"Mothers come to me and buy new rhinestones for their daughters' costumes. They can't get these items (rhinestones-studded cloth that sells for up to $40 a yard) where they live. They're up half the night here sewing the new rhinestones in place," Cote says.

Costumes with talented rhinestone patterns can cost as much as $300 each and most twirlers have a different costume for each twirling event, including solo twirling, two-baton twirling, three-baton twirling, dance twirl and strut.

The cost of costumes, when combined with travel expenses for four or five major twirling events a year and twirling lessons (which cost about $2o an hour, not counting airplane fare for coaches who are frequently flown in for lessons) comes to combined yearly twirling bill for many families of $4,000 or more.

Laari Kent, a mother from Sacramento, Calif., said her husband pays about $4,000 a year to send her and her 12-year-old daughter Annetta around the country for twirling competition. "My husband hauls dirt, sand and gravel for a living. He does a lot of sweating for little Annetta and she respects him for it," said Kent, 33, who says she would twirl too if she could "wear one of those little costumes.

Anneta came in third Tuesday in dance twirl competition against 49 other 12-year-olds. She recentlyy won second place in solo twirl in California state competition.

While Annetta competed Thursday, her mother sat with other Californians in the 19th row of the Scope Arena and yelled her daughter's praises.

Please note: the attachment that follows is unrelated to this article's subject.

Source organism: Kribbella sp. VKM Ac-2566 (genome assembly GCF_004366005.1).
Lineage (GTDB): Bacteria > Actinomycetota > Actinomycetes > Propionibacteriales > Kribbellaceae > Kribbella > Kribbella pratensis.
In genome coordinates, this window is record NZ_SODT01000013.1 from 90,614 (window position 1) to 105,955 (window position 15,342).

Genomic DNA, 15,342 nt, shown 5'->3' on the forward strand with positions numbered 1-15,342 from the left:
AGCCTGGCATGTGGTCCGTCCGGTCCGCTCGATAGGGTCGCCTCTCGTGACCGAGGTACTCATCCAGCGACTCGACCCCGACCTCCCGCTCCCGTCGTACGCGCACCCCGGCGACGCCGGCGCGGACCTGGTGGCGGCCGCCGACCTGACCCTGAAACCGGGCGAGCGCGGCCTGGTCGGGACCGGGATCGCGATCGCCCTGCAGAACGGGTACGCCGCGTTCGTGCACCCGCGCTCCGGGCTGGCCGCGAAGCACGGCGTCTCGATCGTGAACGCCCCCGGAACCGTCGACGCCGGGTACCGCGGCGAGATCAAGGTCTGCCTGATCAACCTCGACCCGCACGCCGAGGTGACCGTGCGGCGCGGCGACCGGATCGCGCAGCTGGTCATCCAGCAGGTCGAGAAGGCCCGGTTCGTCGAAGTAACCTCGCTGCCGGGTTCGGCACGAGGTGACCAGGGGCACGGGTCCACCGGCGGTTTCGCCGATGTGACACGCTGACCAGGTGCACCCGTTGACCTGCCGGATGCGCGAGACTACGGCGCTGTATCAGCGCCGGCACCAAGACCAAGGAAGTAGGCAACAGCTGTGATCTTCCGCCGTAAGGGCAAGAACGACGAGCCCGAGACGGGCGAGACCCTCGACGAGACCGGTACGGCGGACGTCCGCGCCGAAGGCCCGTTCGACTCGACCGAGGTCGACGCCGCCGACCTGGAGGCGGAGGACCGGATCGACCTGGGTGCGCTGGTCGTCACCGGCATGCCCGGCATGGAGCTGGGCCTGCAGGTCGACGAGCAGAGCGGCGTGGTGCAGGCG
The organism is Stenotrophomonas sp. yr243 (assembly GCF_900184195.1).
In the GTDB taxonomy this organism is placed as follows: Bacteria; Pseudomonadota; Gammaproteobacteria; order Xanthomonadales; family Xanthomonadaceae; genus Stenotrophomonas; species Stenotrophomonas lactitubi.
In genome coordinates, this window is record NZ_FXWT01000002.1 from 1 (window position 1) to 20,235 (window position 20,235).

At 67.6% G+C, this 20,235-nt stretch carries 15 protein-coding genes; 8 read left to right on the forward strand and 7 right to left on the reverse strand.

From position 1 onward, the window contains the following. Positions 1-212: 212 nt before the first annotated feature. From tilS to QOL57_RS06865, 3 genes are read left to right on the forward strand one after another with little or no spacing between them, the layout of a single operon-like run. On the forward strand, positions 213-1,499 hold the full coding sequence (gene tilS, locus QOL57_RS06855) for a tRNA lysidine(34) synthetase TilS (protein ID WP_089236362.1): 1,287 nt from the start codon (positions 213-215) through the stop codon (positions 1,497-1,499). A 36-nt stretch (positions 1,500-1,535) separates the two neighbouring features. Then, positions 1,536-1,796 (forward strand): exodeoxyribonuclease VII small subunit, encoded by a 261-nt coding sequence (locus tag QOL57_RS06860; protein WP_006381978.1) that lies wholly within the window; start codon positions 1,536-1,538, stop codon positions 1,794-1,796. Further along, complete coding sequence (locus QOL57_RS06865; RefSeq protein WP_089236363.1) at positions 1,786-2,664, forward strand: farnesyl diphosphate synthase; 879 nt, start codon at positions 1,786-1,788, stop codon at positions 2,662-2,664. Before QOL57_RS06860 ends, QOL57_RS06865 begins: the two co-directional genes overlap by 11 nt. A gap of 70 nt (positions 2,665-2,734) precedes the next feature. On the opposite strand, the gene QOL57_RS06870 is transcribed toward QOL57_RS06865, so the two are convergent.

"She was so much prettier than anybody else out there. I mean her body was so much prettier," Kent told her friends.

Kent said later on that she at first did not want Annetta to go out for twirling.

"I tried to stop her when she was 5. I wanted her to play the piano -- something nice and noncompetitive. I even hid her baton from her, but she wanted to twirl.

"She practices three hours every day after school then she comes home, eats dinner and goes to bed. If she has time, she does homework. Of course, she's on a special diet, no sugars, no soda pop.

"Since since school then she comes home, practicing five to seven hours a day in the dead sun. It builds up her endurance.

"You know who really suffers though: we mothers. The hours we spend on costumes. The worry. We sit up here nervous stomachs. We feel like throwing up ourselves sometimes.

"I was always second place, only my daughter is going to be a winner," said Kent.

With the arcane and seemingly arbitrary juding process that, decides who is and who is not a winner at twirling championships, enthusiastic parents with losing children sometimes get mad.

It happened here Thursday afternoon. A fireman from Neeham, Mass., complaining about the juding for his 17-year:old daughter in dance twirl, excoriated USTA executive director Crum for unfairness. Crum, appearing embarrassed at the father's outburst, told the fireman to cool off.

That night a quieter and more typical protest occurred when Marci Paoadopoulos came out to compete.

The mother of one of Marci's competitors rubbed her sweaty palms against her bluejeans and then pressed her hands together, as if to pray. That woman's 9-year-old daughter, who was sitting next to her, spoke for both of them: "Come on, Marci, don't win -- for a change."

Marci, performing flawlessly, easily won the strut. Her mother frequently tells Marci that she should not listen to the psychological tactics of other twirlers who call her invincible. CAPTION: Picture, The Calverton, Md., Cavaliers perform a routine; by Lucian Perkins -- The Washington Post